The most common type of varistor is the metal-oxide varistor (MOV) that contains a ceramic mass of zinc oxide grains, in a matrix of other metal oxides sandwiched between two electrodes). The boundary between each grain and its neighbor forms a diode-like junction, which allows current to flow in only one direction. When a small or moderate voltage is applied across the electrodes, only a tiny current flows, caused by reverse leakage through the diode junctions. When a large voltage is applied, the diode junction breaks down due to a combination of thermionic emission and electron tunneling, and a large current flows. The result of this behavior is a highly nonlinear current-voltage characteristic, in which the MOV has a high resistance at low voltages and a low resistance at high voltages. Fig. 14-1 shows the current vs. voltage of a typical MOV compared with an SiC diode.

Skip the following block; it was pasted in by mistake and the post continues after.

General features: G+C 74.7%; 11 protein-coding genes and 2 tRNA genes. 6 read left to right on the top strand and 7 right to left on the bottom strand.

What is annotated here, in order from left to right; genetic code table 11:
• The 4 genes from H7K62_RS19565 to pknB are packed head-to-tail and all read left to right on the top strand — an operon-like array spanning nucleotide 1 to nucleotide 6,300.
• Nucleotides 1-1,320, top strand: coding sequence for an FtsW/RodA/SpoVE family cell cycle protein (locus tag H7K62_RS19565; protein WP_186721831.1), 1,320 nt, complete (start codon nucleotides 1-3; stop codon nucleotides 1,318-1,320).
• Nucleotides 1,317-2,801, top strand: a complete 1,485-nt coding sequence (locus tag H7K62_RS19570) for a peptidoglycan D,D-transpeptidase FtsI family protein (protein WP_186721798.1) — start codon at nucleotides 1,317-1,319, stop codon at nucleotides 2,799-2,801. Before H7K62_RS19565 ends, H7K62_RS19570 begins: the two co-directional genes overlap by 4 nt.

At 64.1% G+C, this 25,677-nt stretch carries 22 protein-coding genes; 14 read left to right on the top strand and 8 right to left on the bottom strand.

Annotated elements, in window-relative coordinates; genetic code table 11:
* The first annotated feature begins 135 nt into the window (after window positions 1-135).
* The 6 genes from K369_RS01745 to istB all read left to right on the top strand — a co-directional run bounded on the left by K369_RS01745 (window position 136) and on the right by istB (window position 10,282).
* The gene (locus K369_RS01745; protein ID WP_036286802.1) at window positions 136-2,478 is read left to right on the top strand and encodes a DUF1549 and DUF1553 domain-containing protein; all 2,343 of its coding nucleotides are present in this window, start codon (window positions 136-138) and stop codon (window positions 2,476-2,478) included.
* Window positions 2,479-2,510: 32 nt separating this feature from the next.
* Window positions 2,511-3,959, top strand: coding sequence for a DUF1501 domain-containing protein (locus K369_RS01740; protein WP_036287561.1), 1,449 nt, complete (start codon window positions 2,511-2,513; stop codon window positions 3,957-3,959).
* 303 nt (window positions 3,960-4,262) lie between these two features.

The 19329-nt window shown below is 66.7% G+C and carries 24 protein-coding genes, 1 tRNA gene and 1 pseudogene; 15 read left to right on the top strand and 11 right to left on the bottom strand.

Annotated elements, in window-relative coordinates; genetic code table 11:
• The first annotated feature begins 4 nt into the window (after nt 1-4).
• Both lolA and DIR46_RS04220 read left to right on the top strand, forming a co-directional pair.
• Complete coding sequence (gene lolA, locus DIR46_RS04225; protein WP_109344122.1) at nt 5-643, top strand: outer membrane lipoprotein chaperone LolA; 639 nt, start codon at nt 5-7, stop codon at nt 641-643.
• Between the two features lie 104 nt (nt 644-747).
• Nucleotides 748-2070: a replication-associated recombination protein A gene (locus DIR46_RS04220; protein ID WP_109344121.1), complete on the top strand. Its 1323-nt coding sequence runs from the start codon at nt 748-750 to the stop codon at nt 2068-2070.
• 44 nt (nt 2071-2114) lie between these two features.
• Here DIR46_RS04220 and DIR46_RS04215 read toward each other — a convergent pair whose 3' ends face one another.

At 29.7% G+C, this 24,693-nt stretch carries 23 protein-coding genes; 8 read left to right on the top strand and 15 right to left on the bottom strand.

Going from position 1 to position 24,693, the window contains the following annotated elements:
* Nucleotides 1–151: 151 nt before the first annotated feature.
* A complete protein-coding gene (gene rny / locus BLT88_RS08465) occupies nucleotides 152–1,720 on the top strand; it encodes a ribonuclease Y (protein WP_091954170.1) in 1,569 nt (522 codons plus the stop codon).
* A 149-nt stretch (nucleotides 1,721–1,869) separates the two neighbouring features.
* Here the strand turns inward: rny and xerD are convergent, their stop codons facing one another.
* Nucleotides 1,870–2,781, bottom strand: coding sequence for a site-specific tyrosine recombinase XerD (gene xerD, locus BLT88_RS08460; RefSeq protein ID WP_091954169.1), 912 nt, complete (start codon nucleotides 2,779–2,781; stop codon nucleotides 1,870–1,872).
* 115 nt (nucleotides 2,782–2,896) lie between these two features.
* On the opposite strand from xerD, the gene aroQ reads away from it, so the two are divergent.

14-1. Voltage vs. current for a typical MOV.
As shown in Fig. 14-1, the varistor has symmetrical bi-directional characteristics. It operates in both directions (quadrant I and I I I) of a sinusoidal waveform in a manner similar to two zener diodes connected back-to-back. When not conducting, the I-V curve has a linear relationship as the current flowing through the varistor remains constant and low at only a few microamperes of “leakage.” This occurs because its high resistance acts as an open circuit and remains constant until the voltage across the varistor (either polarity) reaches its particular rated voltage.
An incorrectly specified MOV may allow frequent lower power swells to degrade its capacity. In this condition the varistor is not visibly damaged and outwardly appears functional, but no longer offers protection. Eventually, it proceeds into a shorted circuit condition as the energy discharges create a conductive channel through the oxides.